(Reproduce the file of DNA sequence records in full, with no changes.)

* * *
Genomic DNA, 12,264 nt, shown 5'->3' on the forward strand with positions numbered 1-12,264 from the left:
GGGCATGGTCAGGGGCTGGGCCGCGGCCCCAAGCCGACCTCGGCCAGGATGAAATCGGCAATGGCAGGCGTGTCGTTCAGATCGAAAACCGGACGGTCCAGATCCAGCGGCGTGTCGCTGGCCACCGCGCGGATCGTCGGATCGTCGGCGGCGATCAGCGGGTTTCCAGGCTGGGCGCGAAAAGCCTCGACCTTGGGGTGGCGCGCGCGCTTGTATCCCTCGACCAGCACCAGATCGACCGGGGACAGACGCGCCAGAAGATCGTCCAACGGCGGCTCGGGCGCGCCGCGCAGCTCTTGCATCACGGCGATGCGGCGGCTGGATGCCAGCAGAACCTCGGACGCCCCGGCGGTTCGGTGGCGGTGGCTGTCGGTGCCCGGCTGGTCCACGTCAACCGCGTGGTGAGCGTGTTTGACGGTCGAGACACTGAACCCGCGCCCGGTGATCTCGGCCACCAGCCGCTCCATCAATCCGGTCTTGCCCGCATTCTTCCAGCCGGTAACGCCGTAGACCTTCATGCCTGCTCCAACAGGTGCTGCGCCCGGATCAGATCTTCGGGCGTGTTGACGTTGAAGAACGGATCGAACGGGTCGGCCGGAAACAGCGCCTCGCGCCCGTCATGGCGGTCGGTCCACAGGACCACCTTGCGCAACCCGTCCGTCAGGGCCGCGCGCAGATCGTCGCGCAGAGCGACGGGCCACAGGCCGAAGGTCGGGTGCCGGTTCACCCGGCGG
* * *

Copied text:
Genomic DNA, 12,264 nt, shown 5'->3' on the forward strand with positions numbered 1-12,264 from the left:
GGGCATGGTCAGGGGCTGGGCCGCGGCCCCAAGCCGACCTCGGCCAGGATGAAATCGGCAATGGCAGGCGTGTCGTTCAGATCGAAAACCGGACGGTCCAGATCCAGCGGCGTGTCGCTGGCCACCGCGCGGATCGTCGGATCGTCGGCGGCGATCAGCGGGTTTCCAGGCTGGGCGCGAAAAGCCTCGACCTTGGGGTGGCGCGCGCGCTTGTATCCCTCGACCAGCACCAGATCGACCGGGGACAGACGCGCCAGAAGATCGTCCAACGGCGGCTCGGGCGCGCCGCGCAGCTCTTGCATCACGGCGATGCGGCGGCTGGATGCCAGCAGAACCTCGGACGCCCCGGCGGTTCGGTGGCGGTGGCTGTCGGTGCCCGGCTGGTCCACGTCAACCGCGTGGTGAGCGTGTTTGACGGTCGAGACACTGAACCCGCGCCCGGTGATCTCGGCCACCAGCCGCTCCATCAATCCGGTCTTGCCCGCATTCTTCCAGCCGGTAACGCCGTAGACCTTCATGCCTGCTCCAACAGGTGCTGCGCCCGGATCAGATCTTCGGGCGTGTTGACGTTGAAGAACGGATCGAACGGGTCGGCCGGAAACAGCGCCTCGCGCCCGTCATGGCGGTCGGTCCACAGGACCACCTTGCGCAACCCGTCCGTCAGGGCCGCGCGCAGATCGTCGCGCAGAGCGACGGGCCACAGGCCGAAGGTCGGGTGCCGGTTCACCCGGCGG